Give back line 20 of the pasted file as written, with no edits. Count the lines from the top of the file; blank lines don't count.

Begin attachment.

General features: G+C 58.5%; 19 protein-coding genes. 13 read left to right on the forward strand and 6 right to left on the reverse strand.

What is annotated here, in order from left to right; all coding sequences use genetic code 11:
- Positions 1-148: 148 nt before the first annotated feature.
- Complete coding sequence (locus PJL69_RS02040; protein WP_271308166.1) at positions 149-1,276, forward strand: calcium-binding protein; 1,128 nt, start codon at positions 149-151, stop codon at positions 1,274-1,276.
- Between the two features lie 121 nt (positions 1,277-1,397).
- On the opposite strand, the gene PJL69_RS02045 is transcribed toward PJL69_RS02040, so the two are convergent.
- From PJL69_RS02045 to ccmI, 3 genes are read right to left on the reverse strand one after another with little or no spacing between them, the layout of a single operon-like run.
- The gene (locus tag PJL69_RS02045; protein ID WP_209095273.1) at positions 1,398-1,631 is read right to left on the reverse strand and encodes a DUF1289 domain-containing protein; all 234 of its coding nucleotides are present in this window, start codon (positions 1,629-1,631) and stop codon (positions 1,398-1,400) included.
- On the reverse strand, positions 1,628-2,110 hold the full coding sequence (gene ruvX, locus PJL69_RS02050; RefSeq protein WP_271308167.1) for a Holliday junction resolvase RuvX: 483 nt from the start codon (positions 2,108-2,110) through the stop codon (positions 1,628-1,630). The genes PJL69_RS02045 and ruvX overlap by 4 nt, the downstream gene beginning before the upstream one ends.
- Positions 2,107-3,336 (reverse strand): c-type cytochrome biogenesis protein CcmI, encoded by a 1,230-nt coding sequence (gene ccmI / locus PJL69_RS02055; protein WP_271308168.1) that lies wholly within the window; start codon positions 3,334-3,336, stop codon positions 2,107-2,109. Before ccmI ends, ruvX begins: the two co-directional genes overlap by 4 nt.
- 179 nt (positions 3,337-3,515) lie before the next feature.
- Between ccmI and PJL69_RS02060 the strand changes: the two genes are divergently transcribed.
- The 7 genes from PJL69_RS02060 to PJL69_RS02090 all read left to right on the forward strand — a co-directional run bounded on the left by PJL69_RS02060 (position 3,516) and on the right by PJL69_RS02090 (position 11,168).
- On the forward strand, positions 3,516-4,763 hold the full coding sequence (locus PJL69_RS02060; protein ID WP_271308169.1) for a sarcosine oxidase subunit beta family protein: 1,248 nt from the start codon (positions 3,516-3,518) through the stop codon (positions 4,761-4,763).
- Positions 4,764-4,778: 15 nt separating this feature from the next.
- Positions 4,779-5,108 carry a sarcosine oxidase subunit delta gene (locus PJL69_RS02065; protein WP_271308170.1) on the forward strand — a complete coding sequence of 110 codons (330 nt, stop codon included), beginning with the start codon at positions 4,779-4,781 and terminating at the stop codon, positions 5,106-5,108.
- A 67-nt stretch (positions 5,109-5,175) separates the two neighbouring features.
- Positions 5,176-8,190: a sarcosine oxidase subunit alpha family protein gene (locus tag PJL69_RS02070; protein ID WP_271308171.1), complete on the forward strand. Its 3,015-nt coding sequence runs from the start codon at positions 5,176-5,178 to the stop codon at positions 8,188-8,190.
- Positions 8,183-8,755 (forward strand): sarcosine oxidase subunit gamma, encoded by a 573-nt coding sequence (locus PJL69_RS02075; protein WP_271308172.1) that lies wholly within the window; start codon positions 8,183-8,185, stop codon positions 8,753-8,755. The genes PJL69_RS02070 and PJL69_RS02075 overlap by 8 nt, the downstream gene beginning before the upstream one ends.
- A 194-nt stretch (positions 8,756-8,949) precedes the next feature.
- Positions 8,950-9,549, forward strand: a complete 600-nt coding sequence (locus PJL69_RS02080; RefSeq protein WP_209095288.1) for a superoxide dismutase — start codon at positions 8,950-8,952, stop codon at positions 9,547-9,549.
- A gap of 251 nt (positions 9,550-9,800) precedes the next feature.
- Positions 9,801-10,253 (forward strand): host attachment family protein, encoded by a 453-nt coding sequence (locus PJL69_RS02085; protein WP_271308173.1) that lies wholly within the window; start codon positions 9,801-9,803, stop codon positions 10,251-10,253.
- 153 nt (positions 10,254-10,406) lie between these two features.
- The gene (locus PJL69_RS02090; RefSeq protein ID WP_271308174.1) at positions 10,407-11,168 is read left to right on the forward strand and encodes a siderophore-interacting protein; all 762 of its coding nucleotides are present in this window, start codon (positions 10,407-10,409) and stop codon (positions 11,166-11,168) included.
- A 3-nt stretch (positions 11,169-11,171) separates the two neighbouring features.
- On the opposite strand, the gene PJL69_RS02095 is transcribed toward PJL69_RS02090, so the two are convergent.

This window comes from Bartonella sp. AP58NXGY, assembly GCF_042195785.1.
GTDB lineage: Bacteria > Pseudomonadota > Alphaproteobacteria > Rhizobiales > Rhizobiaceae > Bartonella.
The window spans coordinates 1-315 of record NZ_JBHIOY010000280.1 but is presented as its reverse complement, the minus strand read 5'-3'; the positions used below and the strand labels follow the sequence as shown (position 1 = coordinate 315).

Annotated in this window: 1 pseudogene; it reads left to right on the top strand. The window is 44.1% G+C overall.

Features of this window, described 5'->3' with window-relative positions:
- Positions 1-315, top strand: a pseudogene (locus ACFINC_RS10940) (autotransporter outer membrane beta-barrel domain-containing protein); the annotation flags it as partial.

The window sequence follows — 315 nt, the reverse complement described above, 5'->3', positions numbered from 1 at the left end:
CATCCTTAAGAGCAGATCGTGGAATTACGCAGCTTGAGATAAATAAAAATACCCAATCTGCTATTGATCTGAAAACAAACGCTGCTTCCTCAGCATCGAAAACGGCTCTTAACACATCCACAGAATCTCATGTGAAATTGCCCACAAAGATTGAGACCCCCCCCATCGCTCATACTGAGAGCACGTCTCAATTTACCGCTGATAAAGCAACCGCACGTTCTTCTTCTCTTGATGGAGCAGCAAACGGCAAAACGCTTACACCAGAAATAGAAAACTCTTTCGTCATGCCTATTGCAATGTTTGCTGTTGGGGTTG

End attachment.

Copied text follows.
- A 194-nt stretch (positions 8,756-8,949) precedes the next feature.